In any event, it comes as quite a surprise when my bedroom door is flung open and the meanest man I’ve ever met comes staggering in to pick a fight with a seventeen-year-old. That’s alcoholism at its finest.
For a book with such potential, it went downhill fast. A story about a girl seeking refuge in her best friend's older brother, Logan. Rowan's father is an abusive alcoholic, and Rowan is his punching bag. After another run in with her father, Logan witness Rowan's injuries and he finds out the truth. With Logan on his way to become a lawyer, can he be the one to save Rowan from her father?
This book will appeal to to those who prefer the love story rather than focus on serious social issues, such as domestic abuse. The story has good parts; the writing is actually good for New Adult; the characters are somewhat likable except for when they're utterly selfish or ignorant (I was able to overlook this, but it's there); and the story isn't terrible. The problematic is that the focus of the story is on the 'romance' part rather than the abuse Rowan experiences. In fact, it is as if the abusive father is in the picture to give Rowan and Logan a reason to see each other alone, rather than to have a bigger impact on Rowan's character. As well is Logan's future career as a lawyer questionable. He ignores the ethical dilemma that he should follow the law and have the polie arrest Rowan's father. Let's just say his character isn't as believable in regard to this, but otherwise his character was a decent love interest.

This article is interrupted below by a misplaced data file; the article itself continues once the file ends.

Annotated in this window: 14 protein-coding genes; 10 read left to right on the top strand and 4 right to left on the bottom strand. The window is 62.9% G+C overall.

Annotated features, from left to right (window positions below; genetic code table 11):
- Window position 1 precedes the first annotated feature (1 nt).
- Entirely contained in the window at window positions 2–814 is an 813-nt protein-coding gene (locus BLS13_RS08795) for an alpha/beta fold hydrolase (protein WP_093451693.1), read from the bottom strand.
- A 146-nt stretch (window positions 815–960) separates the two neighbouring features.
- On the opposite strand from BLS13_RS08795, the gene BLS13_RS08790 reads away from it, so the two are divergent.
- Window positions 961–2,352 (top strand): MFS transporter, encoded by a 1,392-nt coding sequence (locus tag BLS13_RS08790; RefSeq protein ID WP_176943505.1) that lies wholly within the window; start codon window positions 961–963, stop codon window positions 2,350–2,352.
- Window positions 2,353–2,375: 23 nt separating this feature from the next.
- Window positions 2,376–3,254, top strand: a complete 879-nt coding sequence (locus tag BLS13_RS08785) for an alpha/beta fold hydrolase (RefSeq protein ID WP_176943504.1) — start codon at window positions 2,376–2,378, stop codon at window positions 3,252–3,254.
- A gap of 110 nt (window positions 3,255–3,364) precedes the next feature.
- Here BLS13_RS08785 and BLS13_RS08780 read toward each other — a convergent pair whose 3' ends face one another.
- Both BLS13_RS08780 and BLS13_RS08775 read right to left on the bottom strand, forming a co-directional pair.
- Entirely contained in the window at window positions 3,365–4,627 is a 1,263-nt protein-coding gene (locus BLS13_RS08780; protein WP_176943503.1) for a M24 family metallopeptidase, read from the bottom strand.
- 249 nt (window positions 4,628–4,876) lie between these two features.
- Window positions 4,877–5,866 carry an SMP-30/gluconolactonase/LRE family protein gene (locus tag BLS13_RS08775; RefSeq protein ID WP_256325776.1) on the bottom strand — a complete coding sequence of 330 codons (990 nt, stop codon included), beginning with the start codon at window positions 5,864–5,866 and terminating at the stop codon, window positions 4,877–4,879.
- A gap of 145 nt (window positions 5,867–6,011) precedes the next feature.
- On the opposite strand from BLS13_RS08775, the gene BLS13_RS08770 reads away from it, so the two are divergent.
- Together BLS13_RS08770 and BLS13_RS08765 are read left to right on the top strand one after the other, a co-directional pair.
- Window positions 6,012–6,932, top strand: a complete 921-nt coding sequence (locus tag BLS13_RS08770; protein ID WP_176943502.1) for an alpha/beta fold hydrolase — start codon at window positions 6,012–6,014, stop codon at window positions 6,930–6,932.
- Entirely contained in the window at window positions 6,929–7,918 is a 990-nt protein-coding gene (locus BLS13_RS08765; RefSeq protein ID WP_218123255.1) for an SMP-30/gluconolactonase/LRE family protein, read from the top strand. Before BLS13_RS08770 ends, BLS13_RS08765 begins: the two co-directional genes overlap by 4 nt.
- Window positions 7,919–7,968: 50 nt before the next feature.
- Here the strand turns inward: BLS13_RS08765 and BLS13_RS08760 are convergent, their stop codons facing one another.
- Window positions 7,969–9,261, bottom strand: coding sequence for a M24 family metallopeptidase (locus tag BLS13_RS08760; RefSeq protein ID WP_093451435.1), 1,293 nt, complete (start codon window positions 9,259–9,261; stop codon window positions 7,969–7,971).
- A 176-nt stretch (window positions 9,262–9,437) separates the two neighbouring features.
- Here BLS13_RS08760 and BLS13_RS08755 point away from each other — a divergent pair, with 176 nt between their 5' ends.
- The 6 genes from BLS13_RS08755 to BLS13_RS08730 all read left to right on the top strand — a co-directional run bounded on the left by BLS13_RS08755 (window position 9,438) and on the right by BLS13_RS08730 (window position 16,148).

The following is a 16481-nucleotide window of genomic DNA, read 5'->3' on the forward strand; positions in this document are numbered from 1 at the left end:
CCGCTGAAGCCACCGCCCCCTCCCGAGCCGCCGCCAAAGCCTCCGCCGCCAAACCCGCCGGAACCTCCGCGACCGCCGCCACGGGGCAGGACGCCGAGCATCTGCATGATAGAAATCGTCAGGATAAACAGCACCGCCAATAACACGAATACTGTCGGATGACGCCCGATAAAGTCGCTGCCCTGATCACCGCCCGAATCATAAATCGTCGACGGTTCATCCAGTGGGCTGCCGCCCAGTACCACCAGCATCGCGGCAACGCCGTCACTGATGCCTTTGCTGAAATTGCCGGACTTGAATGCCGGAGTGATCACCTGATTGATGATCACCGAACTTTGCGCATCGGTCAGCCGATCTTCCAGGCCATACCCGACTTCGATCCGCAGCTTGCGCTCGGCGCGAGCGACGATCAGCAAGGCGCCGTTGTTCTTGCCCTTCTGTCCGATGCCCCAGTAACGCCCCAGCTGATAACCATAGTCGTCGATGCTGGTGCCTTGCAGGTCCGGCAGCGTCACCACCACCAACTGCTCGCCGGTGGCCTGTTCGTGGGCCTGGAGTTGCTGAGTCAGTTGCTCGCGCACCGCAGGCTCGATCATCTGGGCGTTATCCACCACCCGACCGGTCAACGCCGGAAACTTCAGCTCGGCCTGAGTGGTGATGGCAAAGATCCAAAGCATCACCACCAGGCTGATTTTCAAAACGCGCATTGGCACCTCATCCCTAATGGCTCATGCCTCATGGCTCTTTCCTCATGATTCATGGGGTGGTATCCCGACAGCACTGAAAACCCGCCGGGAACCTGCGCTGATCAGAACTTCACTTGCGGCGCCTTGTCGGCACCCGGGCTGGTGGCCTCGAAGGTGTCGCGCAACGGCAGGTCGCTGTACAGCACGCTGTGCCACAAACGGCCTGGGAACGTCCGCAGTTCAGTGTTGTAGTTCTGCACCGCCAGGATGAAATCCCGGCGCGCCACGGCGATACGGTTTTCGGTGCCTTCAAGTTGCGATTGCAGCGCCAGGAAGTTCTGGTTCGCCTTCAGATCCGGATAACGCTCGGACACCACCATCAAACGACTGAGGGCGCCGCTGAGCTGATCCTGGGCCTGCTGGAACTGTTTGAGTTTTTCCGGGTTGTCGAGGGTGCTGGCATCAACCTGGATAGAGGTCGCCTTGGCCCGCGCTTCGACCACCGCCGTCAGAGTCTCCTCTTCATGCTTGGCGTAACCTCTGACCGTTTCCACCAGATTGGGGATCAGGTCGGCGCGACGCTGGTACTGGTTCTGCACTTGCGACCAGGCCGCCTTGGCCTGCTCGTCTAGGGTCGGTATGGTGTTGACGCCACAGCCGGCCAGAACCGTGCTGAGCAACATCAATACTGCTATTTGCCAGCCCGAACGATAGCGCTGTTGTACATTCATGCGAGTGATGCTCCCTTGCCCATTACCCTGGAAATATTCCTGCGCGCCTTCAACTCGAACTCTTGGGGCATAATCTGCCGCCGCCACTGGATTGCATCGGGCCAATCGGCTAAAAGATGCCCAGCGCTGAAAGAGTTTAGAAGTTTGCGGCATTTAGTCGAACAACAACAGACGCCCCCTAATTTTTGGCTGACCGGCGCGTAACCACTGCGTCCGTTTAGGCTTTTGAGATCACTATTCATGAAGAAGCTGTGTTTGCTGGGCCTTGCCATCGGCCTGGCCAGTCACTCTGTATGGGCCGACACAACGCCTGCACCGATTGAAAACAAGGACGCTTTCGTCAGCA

In all though, Brother's Keeper is one of those 'smut with a plot'. There are several sex-scenes that, albeit well written, can be repetitive. It's a nice enough story, but as I keep to believe, abuse isn't a light matter, and it's not something to use as a plot device. It should be the main focus, or at least play a prominent role.